people are victims of natural disasters every year
Victims of crises and conflicts
Victims of crises and conflicts
People can lose everything in a natural disaster. Not only vulnerable and hungry, they also face the risk of devastating epidemics that overstretched health facilities are unable to contain. They may be direct victims or the collateral damage of armed conflict or in danger of being driven off their land because of cultural or religious differences.
Across the world, lives are put in danger and families torn apart. Humanitarian rights are violated more than ever before and the threshold of the intolerable has long been crossed.
Muhammad, aged 13. Aleppo, Syria
“I was in the neighbourhood playing marbles with my cousin and friends when a plane attacked us. I was tossed into the air and an electricity pole fell on top of me. I felt groggy, I wasn’t making any sense and I was hallucinating. What did I do? I’m a child, I didn’t have any explosives, just the marbles I was playing with.“
Korlia, aged 25. Monrovia, Liberia
“I’m a paramedic and I was caring for a sick nurse who hadn’t yet been diagnosed with Ebola. We didn’t have personal protective equipment then so I was exposed. Samples taken from the nurse tested positive and she died. Just over a week later, the symptoms set in. It started with a fever, and I felt weak and my joints ached. When I got the results from the hospital, I had to go to an Ebola treatment centre. I was there for three weeks. When my tests were negative two times running, I was able to leave.”
What we do
Doctors of the World responds to natural disasters and humanitarian and conflict-related emergencies.
When an emergency occurs, we are ready to deploy teams and equipment to address potential medical needs. If we already run programmes in the country concerned, we call on our teams in the field, which enable us to deliver a more effective response.
And even once media interest fades, if and when necessary, we remain in the country to assist with reconstruction efforts.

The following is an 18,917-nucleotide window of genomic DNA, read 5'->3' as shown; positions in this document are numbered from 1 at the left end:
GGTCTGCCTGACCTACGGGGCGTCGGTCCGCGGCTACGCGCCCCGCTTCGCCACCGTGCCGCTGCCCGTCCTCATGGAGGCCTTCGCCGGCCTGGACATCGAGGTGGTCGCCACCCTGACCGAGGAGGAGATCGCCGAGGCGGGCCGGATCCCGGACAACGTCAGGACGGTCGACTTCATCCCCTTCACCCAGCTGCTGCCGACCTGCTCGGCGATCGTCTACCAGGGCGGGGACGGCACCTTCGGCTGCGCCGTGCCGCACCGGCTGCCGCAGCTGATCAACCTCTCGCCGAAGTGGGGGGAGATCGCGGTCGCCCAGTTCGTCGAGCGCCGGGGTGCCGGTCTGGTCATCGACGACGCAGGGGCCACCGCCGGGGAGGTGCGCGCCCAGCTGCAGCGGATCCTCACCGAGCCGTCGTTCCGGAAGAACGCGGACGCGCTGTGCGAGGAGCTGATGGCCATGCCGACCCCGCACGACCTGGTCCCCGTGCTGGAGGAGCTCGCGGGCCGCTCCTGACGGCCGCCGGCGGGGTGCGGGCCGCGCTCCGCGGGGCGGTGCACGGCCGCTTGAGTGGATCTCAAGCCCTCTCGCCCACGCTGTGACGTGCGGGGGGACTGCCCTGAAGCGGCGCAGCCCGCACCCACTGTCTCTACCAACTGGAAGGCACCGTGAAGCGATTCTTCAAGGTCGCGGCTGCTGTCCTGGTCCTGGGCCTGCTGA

In countries at war, Doctors of the World’s humanitarian aid consists in delivering primary healthcare to affected populations and supporting local medical facilities. We also provide medical and psychosocial consultations in camps where people displaced by conflict have sought refuge and run mobile clinics in remote and difficult to reach regions.
We also advocate for the respect of international humanitarian law, particularly with regard to the protection of civilians.
Doctors of the World advocates for the respect of international humanitarian law and the protection of civilians.
Whenever a natural disaster occurs in the world, whether it be a flood, earthquake, tsunami or drought, Doctors of the World is ready to address the health needs of the affected populations.
We deliver drugs, medical supplies and equipment and deploy personnel. We also run mobile clinics and assist with the reconstruction of damaged or destroyed health facilities.
Due to a rapid deterioration in hygiene conditions, epidemics are a common occurrence after a natural disaster or during conflict situations. The challenge is twofold. The first is to prevent the spread of a potentially devastating epidemic and the second, to provide often already fragile national health systems with support in managing unusually high influxes of patients while continuing to deliver routine services. The demand for personnel and equipment can be substantial in such cases, and Doctors of the World is on stand-by to offer support.
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